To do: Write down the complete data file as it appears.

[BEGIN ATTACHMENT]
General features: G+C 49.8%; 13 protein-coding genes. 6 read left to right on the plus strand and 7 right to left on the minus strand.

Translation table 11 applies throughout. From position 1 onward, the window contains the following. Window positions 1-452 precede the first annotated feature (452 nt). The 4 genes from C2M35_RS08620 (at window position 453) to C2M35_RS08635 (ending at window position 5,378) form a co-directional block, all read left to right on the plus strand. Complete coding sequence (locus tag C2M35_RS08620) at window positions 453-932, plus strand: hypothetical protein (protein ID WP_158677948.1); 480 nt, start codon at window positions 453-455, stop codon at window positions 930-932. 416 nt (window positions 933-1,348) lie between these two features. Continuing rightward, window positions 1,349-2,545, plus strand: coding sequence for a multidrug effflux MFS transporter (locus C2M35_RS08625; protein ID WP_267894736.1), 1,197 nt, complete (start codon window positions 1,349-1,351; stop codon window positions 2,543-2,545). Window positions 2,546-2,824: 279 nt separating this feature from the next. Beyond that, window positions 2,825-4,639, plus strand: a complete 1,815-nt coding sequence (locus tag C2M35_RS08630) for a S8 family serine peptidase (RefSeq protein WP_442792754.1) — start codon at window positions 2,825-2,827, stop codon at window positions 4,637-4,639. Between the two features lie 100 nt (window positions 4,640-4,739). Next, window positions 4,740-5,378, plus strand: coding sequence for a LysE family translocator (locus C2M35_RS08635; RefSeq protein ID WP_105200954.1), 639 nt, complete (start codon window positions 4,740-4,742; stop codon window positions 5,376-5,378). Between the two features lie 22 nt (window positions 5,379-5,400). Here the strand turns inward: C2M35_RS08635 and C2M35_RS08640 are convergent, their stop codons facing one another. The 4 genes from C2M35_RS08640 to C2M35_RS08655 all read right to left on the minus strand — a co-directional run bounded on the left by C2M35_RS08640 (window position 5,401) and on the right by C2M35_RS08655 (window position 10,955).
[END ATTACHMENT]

General features: G+C 49.8%; 13 protein-coding genes. 6 read left to right on the plus strand and 7 right to left on the minus strand.

Translation table 11 applies throughout. From position 1 onward, the window contains the following. Window positions 1-452 precede the first annotated feature (452 nt). The 4 genes from C2M35_RS08620 (at window position 453) to C2M35_RS08635 (ending at window position 5,378) form a co-directional block, all read left to right on the plus strand. Complete coding sequence (locus tag C2M35_RS08620) at window positions 453-932, plus strand: hypothetical protein (protein ID WP_158677948.1); 480 nt, start codon at window positions 453-455, stop codon at window positions 930-932. 416 nt (window positions 933-1,348) lie between these two features. Continuing rightward, window positions 1,349-2,545, plus strand: coding sequence for a multidrug effflux MFS transporter (locus C2M35_RS08625; protein ID WP_267894736.1), 1,197 nt, complete (start codon window positions 1,349-1,351; stop codon window positions 2,543-2,545). Window positions 2,546-2,824: 279 nt separating this feature from the next. Beyond that, window positions 2,825-4,639, plus strand: a complete 1,815-nt coding sequence (locus tag C2M35_RS08630) for a S8 family serine peptidase (RefSeq protein WP_442792754.1) — start codon at window positions 2,825-2,827, stop codon at window positions 4,637-4,639. Between the two features lie 100 nt (window positions 4,640-4,739). Next, window positions 4,740-5,378, plus strand: coding sequence for a LysE family translocator (locus C2M35_RS08635; RefSeq protein ID WP_105200954.1), 639 nt, complete (start codon window positions 4,740-4,742; stop codon window positions 5,376-5,378). Between the two features lie 22 nt (window positions 5,379-5,400). Here the strand turns inward: C2M35_RS08635 and C2M35_RS08640 are convergent, their stop codons facing one another. The 4 genes from C2M35_RS08640 to C2M35_RS08655 all read right to left on the minus strand — a co-directional run bounded on the left by C2M35_RS08640 (window position 5,401) and on the right by C2M35_RS08655 (window position 10,955).